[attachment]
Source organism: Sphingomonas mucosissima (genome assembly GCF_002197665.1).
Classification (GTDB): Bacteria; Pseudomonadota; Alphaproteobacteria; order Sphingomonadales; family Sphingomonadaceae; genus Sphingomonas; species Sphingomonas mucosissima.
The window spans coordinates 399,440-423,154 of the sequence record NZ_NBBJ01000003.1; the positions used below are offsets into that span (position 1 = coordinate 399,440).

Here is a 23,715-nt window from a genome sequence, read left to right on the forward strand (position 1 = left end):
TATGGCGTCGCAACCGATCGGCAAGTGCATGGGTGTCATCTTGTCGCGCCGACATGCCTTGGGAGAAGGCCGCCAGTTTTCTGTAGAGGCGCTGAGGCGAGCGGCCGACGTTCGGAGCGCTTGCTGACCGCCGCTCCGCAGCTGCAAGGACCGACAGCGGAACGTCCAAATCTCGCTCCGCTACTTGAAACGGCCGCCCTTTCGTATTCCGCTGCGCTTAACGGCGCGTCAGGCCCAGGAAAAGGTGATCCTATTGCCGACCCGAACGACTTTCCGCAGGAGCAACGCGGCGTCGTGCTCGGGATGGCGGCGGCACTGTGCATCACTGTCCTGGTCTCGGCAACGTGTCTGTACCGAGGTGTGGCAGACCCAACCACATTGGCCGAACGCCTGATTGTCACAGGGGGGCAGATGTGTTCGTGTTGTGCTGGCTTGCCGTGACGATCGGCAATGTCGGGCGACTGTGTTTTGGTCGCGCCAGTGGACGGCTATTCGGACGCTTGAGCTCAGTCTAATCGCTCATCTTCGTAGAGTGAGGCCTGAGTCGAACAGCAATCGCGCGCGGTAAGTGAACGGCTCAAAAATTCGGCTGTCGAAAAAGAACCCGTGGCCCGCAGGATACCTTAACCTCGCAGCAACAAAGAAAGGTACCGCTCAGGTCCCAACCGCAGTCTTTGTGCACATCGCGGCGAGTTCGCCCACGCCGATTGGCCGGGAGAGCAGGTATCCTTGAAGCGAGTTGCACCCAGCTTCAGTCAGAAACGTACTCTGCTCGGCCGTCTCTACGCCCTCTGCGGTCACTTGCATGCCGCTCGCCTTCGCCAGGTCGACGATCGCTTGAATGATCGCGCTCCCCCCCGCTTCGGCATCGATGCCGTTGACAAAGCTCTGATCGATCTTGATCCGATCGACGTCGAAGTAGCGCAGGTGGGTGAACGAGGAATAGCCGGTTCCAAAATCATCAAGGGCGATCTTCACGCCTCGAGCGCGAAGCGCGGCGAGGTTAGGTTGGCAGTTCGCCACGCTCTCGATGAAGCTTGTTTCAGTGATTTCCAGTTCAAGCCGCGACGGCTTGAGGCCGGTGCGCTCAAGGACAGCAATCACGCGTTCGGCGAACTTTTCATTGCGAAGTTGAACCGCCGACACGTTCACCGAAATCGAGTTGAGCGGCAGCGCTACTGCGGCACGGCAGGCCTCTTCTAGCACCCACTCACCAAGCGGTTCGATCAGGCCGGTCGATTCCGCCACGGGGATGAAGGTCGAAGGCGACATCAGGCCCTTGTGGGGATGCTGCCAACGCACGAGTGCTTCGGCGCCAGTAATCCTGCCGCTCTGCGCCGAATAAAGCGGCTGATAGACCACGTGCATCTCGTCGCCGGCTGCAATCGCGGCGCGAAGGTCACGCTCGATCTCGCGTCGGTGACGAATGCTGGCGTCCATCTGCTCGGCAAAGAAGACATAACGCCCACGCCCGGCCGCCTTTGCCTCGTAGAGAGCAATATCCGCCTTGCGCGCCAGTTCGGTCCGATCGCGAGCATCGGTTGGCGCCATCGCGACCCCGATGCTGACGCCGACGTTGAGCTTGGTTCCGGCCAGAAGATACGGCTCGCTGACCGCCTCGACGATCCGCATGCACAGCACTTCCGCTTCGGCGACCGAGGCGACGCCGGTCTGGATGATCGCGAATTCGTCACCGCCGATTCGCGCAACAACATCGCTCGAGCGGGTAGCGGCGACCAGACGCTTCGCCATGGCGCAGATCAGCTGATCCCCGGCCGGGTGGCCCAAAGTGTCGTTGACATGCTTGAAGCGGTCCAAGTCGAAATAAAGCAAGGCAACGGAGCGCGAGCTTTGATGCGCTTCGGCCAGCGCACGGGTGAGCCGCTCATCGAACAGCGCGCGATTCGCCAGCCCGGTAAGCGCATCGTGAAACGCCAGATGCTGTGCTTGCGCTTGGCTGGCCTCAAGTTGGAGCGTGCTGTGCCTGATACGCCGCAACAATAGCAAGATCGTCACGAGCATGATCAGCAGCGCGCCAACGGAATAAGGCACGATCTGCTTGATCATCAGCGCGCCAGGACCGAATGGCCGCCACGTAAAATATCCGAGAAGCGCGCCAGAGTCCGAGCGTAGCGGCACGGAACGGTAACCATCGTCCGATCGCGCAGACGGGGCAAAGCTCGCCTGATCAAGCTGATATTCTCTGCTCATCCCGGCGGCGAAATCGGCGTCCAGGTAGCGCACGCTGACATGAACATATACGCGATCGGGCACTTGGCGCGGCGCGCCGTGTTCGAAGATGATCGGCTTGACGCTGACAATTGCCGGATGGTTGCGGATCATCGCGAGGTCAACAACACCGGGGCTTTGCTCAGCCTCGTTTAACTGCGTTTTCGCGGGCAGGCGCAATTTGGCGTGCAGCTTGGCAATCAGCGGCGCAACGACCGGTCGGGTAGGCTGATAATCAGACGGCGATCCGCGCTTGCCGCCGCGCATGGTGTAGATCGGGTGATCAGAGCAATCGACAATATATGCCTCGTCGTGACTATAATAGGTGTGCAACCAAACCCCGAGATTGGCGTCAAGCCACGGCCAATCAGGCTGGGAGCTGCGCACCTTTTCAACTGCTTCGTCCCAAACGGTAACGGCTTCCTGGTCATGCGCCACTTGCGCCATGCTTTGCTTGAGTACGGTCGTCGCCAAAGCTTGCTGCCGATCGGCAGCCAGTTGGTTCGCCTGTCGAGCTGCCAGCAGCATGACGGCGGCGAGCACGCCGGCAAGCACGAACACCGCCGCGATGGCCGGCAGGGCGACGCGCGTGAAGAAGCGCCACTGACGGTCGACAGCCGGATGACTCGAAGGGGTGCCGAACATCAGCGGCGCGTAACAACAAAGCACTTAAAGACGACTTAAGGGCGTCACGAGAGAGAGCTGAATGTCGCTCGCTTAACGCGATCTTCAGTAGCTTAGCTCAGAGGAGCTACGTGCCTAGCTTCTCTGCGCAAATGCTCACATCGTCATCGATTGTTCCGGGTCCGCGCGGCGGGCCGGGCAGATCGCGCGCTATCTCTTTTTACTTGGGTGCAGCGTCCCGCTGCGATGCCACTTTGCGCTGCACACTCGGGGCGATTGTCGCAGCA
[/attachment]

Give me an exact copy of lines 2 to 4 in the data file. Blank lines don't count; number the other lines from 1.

Classification (GTDB): Bacteria; Pseudomonadota; Alphaproteobacteria; order Sphingomonadales; family Sphingomonadaceae; genus Sphingomonas; species Sphingomonas mucosissima.
The window spans coordinates 399,440-423,154 of the sequence record NZ_NBBJ01000003.1; the positions used below are offsets into that span (position 1 = coordinate 399,440).

Here is a 23,715-nt window from a genome sequence, read left to right on the forward strand (position 1 = left end):